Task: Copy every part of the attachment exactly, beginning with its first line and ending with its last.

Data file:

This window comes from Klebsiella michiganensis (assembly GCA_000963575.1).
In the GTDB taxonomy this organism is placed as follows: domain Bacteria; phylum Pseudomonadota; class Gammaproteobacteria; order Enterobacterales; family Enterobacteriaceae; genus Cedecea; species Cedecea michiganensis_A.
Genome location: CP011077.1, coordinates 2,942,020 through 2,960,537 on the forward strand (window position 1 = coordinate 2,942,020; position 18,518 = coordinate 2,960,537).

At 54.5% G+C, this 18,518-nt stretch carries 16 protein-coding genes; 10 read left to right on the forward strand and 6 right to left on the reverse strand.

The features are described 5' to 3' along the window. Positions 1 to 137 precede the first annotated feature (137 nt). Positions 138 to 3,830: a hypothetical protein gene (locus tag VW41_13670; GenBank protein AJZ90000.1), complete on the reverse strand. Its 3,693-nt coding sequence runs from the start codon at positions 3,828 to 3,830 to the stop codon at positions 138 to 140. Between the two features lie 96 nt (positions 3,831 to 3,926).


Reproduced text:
This window comes from Klebsiella michiganensis (assembly GCA_000963575.1).
In the GTDB taxonomy this organism is placed as follows: domain Bacteria; phylum Pseudomonadota; class Gammaproteobacteria; order Enterobacterales; family Enterobacteriaceae; genus Cedecea; species Cedecea michiganensis_A.
Genome location: CP011077.1, coordinates 2,942,020 through 2,960,537 on the forward strand (window position 1 = coordinate 2,942,020; position 18,518 = coordinate 2,960,537).

At 54.5% G+C, this 18,518-nt stretch carries 16 protein-coding genes; 10 read left to right on the forward strand and 6 right to left on the reverse strand.

The features are described 5' to 3' along the window. Positions 1 to 137 precede the first annotated feature (137 nt). Positions 138 to 3,830: a hypothetical protein gene (locus tag VW41_13670; GenBank protein AJZ90000.1), complete on the reverse strand. Its 3,693-nt coding sequence runs from the start codon at positions 3,828 to 3,830 to the stop codon at positions 138 to 140. Between the two features lie 96 nt (positions 3,831 to 3,926).